Conceptual Framework Development

_________ 13. Prepare Petition for Proposal Seminar and get Chair’s approval

_________ 14. Take DPLS 728 Proposal Seminar (limited to 7 students).

              Proposal
_________ 15. Develop draft of proposal based on Proposal Seminar

_________ 16. Edit by DPLS approved Editor (or student becomes an approved Editor)

_________ 17. Distribute proposal to Committee after approval by Chair

_________ 18. Required time prior to Proposal Defense, 30 days

_________ 19. Up to Chair, Receive feedback from Committee, make changes

_________ 20. Set date for Defense.



                                               4
_________ 21. Distribute proposal to Committee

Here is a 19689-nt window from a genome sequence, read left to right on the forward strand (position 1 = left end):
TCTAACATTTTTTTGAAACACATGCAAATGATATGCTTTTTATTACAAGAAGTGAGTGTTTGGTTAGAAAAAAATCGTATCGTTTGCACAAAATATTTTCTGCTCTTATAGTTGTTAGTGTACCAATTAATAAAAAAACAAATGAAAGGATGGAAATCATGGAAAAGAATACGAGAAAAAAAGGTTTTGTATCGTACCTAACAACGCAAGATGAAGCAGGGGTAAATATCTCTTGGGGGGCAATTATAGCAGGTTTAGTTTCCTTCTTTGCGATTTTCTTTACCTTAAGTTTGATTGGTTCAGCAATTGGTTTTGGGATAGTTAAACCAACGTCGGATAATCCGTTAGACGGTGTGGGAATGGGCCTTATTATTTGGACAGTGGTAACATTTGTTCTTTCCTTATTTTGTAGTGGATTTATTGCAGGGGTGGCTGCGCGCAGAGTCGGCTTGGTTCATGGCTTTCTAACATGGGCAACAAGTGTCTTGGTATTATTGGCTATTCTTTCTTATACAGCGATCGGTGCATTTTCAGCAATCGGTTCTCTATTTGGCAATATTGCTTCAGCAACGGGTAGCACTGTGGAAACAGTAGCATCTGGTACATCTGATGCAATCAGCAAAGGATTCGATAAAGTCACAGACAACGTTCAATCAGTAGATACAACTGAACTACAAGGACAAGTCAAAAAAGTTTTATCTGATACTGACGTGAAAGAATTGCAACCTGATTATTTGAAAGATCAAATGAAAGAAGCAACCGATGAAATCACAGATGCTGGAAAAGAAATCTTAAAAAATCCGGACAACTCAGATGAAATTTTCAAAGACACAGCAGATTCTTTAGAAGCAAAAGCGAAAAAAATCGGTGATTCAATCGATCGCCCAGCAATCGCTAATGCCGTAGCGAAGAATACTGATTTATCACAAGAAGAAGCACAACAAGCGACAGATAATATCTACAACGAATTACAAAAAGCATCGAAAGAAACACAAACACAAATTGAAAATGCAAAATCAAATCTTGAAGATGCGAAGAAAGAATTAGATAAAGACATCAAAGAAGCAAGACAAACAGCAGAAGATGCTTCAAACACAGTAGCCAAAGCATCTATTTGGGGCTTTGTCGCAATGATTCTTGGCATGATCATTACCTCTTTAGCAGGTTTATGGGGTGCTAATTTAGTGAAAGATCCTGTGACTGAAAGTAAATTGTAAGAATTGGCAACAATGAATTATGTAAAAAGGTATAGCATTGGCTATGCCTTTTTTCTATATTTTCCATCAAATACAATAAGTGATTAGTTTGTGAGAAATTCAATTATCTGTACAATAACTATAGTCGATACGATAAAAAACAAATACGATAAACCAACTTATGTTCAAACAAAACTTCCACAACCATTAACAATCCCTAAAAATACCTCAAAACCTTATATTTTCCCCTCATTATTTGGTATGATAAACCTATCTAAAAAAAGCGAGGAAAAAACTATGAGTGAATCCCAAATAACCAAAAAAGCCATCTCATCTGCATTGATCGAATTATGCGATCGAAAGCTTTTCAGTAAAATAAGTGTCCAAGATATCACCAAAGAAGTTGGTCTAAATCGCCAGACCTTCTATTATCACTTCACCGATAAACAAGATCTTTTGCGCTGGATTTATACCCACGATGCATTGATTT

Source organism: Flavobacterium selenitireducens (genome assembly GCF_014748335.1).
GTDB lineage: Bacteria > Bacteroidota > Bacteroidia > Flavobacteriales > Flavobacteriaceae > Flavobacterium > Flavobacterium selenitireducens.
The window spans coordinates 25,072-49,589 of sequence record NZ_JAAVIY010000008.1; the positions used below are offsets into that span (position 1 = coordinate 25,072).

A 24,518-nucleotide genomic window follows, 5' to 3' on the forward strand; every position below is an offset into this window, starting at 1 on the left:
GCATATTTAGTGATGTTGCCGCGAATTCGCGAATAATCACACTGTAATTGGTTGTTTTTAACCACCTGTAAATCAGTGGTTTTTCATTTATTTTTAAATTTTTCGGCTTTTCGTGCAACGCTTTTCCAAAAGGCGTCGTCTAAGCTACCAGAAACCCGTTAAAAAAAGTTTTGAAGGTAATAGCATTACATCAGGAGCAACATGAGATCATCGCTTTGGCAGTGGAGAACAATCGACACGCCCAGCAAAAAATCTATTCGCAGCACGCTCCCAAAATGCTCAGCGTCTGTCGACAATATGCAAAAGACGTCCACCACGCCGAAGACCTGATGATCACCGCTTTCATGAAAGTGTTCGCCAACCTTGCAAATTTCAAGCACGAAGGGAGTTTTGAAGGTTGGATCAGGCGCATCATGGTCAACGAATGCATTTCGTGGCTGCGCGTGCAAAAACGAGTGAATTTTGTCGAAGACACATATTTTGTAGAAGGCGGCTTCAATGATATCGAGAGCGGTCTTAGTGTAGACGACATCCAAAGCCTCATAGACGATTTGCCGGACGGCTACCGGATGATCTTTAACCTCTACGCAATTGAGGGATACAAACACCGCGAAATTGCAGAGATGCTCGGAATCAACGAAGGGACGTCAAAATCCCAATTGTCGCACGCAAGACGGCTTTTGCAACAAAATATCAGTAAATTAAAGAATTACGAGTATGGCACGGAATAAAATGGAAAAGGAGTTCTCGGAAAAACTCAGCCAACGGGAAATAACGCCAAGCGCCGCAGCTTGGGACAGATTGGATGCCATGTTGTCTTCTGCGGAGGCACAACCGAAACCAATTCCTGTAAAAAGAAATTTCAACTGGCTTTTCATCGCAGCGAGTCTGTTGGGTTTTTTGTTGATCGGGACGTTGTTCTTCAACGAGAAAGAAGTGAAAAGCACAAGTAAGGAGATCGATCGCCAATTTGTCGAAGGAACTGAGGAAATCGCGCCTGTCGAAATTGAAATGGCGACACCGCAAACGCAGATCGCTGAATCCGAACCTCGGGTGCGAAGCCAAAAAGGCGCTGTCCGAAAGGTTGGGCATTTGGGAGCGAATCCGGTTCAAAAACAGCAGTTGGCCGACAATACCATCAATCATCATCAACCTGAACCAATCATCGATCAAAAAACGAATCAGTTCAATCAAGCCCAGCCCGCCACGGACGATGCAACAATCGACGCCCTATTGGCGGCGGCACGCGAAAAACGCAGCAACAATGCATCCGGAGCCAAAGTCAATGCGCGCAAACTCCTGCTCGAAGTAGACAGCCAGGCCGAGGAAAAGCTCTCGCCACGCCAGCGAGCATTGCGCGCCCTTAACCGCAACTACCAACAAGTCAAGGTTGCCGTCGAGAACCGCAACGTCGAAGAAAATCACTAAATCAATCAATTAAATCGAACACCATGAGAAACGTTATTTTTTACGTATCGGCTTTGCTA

_________ 22. Proposal Defense

_________ 23. Ensure clean copy of Proposal and signed Dissertation Proposal Approval form
             in student file

_________ 24. Obtain IRB approval

              Research and Writing
_________ 25. Enroll in dissertation units

_________ 26. Network with other DPLS students doing research or writing their dissertation

_________ 27. Conduct research, begin writing while doing research, stay in close contact with
             Advisor

_________ 28. Write abstract

_________ 29. Arrange public presentation either before or after signing but prior to submission
             to the Dean(GU-Seattle Conference)

_________ 30. Edit by DPLS approved Editor

_________ 31. Distribute to Committee after approval by Chair

_________ 32. Required time prior to signing 30 working days

_________ 33. Feedback from committee prior to signing ceremony

_________ 34. Arrange signing ceremony

_________ 35. Revise Draft distribute to committee after approval by Chair